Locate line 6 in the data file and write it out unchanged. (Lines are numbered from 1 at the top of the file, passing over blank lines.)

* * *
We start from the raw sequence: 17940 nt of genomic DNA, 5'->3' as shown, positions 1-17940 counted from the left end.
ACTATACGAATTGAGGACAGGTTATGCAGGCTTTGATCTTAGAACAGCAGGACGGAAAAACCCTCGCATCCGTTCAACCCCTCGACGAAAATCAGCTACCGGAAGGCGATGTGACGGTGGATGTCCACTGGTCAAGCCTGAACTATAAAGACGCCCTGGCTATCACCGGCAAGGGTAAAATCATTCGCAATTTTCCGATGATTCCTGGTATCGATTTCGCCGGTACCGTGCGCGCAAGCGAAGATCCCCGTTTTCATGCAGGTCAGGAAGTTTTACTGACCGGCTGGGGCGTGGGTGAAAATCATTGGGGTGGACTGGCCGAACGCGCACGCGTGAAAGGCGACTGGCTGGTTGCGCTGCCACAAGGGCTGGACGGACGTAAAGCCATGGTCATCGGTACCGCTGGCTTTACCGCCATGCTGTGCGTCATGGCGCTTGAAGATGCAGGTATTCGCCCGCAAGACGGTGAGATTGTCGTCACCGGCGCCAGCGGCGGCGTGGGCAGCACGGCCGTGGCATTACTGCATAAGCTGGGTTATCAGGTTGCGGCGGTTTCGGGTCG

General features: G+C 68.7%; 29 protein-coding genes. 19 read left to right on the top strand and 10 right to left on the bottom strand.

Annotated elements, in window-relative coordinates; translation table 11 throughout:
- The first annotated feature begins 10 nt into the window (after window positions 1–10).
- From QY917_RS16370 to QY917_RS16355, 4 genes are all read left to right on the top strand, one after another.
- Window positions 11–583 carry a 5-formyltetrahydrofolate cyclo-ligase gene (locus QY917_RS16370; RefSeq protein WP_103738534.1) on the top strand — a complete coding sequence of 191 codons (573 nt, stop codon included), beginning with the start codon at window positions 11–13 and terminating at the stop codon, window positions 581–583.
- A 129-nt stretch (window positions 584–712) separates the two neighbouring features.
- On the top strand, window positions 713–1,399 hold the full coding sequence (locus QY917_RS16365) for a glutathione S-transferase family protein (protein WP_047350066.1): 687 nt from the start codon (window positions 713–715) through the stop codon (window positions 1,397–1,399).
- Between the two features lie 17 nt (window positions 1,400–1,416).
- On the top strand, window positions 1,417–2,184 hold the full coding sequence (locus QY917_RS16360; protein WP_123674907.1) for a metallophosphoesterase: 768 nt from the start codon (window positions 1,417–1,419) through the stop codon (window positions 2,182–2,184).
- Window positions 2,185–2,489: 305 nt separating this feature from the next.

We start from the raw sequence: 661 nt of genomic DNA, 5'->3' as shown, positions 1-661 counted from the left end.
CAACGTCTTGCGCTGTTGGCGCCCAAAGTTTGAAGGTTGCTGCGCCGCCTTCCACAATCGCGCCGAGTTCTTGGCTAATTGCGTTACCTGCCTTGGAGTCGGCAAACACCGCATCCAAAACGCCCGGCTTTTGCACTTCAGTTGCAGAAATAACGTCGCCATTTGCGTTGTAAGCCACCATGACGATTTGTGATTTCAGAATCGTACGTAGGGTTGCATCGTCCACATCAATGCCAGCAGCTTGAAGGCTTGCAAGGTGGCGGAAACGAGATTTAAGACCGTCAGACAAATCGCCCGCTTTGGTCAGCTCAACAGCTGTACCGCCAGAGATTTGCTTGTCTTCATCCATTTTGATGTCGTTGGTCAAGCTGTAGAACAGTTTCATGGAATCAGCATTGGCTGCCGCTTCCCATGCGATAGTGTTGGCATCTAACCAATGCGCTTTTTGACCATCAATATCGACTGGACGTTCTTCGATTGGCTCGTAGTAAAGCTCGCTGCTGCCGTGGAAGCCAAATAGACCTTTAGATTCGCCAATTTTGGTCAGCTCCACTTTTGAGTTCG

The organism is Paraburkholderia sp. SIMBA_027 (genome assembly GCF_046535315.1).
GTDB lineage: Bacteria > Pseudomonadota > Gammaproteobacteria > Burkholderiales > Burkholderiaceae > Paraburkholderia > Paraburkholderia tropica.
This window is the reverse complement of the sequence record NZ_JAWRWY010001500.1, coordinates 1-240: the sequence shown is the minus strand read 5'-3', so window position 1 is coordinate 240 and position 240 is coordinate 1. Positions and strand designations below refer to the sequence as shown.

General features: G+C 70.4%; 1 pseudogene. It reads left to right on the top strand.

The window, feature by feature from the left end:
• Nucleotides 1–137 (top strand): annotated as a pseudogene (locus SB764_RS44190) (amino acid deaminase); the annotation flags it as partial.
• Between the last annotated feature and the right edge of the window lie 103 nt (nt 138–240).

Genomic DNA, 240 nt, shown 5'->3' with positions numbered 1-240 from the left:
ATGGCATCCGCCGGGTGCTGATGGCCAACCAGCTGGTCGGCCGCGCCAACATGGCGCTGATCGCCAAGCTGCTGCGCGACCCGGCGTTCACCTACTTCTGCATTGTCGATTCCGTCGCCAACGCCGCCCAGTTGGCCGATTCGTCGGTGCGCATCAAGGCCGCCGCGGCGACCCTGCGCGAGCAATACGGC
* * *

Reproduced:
- From QY917_RS16370 to QY917_RS16355, 4 genes are all read left to right on the top strand, one after another.